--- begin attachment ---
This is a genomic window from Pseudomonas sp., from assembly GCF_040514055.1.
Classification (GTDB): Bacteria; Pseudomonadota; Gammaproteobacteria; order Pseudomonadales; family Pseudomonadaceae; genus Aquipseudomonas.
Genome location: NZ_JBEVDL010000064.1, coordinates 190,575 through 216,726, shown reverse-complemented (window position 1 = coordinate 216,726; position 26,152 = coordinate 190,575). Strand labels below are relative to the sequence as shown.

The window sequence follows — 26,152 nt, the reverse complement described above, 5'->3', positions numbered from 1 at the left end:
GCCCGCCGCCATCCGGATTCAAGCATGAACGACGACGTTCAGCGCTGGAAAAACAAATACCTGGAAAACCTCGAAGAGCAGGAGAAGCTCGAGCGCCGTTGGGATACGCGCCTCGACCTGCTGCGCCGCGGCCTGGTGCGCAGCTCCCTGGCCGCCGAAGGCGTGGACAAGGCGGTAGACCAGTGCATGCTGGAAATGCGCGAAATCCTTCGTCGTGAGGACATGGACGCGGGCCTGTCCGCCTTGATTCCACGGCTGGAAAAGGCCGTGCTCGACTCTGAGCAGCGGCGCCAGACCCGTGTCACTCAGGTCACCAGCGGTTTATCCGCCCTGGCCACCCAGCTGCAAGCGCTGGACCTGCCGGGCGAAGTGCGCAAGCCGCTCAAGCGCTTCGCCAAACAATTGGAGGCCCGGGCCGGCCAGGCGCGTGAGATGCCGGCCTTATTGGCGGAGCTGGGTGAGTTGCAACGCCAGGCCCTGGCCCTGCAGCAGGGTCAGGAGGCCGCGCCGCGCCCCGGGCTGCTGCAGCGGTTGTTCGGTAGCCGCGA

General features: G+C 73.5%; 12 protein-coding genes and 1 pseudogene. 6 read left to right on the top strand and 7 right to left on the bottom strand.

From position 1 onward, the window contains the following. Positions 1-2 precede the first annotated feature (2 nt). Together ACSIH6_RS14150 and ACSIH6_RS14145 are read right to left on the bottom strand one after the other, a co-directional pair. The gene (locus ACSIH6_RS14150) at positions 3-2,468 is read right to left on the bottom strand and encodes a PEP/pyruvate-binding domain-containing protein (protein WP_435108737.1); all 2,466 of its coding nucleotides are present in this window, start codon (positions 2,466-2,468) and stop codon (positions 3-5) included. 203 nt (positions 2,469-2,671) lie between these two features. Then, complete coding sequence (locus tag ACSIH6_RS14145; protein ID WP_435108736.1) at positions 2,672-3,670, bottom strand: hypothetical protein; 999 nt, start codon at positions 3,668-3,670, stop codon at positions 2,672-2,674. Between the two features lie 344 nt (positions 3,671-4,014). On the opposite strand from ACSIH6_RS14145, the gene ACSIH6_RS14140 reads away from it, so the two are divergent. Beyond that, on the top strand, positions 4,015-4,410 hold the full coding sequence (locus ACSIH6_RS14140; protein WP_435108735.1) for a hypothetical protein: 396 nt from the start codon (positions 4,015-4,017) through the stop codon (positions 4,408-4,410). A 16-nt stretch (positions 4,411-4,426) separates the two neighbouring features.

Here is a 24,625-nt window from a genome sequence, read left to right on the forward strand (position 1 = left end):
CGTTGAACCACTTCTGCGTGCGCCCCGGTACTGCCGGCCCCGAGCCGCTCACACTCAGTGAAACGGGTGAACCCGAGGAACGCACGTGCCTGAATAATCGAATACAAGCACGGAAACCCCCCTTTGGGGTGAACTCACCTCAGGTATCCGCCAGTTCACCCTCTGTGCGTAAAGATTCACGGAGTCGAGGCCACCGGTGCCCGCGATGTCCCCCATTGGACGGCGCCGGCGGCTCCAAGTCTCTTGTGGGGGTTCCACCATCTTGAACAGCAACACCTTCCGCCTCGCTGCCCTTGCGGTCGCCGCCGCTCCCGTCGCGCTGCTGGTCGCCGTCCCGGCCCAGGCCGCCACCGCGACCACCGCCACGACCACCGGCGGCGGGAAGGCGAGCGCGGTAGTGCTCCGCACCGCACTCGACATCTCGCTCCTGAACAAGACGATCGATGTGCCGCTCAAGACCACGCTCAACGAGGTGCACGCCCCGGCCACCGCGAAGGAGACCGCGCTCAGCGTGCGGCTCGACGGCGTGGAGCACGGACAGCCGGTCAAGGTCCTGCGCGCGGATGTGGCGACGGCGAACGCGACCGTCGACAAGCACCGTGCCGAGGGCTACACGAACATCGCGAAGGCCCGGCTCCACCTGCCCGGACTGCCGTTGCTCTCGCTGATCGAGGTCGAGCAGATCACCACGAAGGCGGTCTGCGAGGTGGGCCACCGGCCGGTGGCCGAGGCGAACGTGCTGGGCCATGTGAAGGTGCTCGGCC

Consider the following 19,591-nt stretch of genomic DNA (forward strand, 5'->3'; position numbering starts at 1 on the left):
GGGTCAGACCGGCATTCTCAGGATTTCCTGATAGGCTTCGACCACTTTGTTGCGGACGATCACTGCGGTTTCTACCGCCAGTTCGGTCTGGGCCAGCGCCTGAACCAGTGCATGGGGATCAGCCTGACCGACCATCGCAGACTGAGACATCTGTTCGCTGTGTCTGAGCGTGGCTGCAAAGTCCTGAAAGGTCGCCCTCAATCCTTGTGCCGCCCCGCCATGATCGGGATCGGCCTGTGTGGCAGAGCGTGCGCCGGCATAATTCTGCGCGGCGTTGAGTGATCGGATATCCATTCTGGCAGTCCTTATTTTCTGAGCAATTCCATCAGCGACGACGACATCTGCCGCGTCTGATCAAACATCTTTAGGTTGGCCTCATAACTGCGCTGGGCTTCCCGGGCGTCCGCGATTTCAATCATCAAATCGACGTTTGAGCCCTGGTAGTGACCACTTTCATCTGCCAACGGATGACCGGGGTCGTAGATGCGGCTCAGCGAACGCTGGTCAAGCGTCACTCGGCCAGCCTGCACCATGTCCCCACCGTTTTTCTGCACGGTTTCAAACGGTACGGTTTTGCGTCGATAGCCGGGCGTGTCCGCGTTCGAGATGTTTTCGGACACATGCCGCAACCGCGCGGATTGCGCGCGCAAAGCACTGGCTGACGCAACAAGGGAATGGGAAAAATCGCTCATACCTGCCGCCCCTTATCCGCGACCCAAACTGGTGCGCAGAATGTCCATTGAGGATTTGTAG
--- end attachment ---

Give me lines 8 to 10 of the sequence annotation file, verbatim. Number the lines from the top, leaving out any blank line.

Here is a 24,625-nt window from a genome sequence, read left to right on the forward strand (position 1 = left end):
CGTTGAACCACTTCTGCGTGCGCCCCGGTACTGCCGGCCCCGAGCCGCTCACACTCAGTGAAACGGGTGAACCCGAGGAACGCACGTGCCTGAATAATCGAATACAAGCACGGAAACCCCCCTTTGGGGTGAACTCACCTCAGGTATCCGCCAGTTCACCCTCTGTGCGTAAAGATTCACGGAGTCGAGGCCACCGGTGCCCGCGATGTCCCCCATTGGACGGCGCCGGCGGCTCCAAGTCTCTTGTGGGGGTTCCACCATCTTGAACAGCAACACCTTCCGCCTCGCTGCCCTTGCGGTCGCCGCCGCTCCCGTCGCGCTGCTGGTCGCCGTCCCGGCCCAGGCCGCCACCGCGACCACCGCCACGACCACCGGCGGCGGGAAGGCGAGCGCGGTAGTGCTCCGCACCGCACTCGACATCTCGCTCCTGAACAAGACGATCGATGTGCCGCTCAAGACCACGCTCAACGAGGTGCACGCCCCGGCCACCGCGAAGGAGACCGCGCTCAGCGTGCGGCTCGACGGCGTGGAGCACGGACAGCCGGTCAAGGTCCTGCGCGCGGATGTGGCGACGGCGAACGCGACCGTCGACAAGCACCGTGCCGAGGGCTACACGAACATCGCGAAGGCCCGGCTCCACCTGCCCGGACTGCCGTTGCTCTCGCTGATCGAGGTCGAGCAGATCACCACGAAGGCGGTCTGCGAGGTGGGCCACCGGCCGGTGGCCGAGGCGAACGTGCTGGGCCATGTGAAGGTGCTCGGCC

Consider the following 19,591-nt stretch of genomic DNA (forward strand, 5'->3'; position numbering starts at 1 on the left):